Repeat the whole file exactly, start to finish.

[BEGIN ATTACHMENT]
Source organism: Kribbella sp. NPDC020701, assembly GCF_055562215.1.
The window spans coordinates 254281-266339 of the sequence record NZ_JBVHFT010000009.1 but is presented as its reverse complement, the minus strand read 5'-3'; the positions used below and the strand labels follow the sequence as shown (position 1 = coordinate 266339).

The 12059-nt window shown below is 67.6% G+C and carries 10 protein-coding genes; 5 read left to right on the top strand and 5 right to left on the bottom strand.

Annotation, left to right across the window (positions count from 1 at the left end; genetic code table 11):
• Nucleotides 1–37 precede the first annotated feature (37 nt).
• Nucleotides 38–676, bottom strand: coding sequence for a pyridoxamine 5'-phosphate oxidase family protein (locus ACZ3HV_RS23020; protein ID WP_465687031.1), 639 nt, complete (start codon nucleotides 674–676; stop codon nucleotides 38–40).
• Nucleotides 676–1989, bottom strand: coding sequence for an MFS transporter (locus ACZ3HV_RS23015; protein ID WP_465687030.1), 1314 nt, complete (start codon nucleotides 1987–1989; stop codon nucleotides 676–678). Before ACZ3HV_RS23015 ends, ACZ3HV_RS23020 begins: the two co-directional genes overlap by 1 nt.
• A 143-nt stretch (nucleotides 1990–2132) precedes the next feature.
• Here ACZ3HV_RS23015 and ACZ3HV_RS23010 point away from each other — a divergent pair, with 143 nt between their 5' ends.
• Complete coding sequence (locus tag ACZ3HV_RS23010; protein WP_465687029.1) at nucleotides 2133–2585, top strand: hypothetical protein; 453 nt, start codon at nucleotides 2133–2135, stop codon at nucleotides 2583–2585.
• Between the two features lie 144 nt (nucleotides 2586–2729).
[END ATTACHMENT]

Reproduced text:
Source organism: Kribbella sp. NPDC020701, assembly GCF_055562215.1.
The window spans coordinates 254281-266339 of the sequence record NZ_JBVHFT010000009.1 but is presented as its reverse complement, the minus strand read 5'-3'; the positions used below and the strand labels follow the sequence as shown (position 1 = coordinate 266339).

The 12059-nt window shown below is 67.6% G+C and carries 10 protein-coding genes; 5 read left to right on the top strand and 5 right to left on the bottom strand.

Annotation, left to right across the window (positions count from 1 at the left end; genetic code table 11):
• Nucleotides 1–37 precede the first annotated feature (37 nt).
• Nucleotides 38–676, bottom strand: coding sequence for a pyridoxamine 5'-phosphate oxidase family protein (locus ACZ3HV_RS23020; protein ID WP_465687031.1), 639 nt, complete (start codon nucleotides 674–676; stop codon nucleotides 38–40).
• Nucleotides 676–1989, bottom strand: coding sequence for an MFS transporter (locus ACZ3HV_RS23015; protein ID WP_465687030.1), 1314 nt, complete (start codon nucleotides 1987–1989; stop codon nucleotides 676–678). Before ACZ3HV_RS23015 ends, ACZ3HV_RS23020 begins: the two co-directional genes overlap by 1 nt.
• A 143-nt stretch (nucleotides 1990–2132) precedes the next feature.
• Here ACZ3HV_RS23015 and ACZ3HV_RS23010 point away from each other — a divergent pair, with 143 nt between their 5' ends.
• Complete coding sequence (locus tag ACZ3HV_RS23010; protein WP_465687029.1) at nucleotides 2133–2585, top strand: hypothetical protein; 453 nt, start codon at nucleotides 2133–2135, stop codon at nucleotides 2583–2585.
• Between the two features lie 144 nt (nucleotides 2586–2729).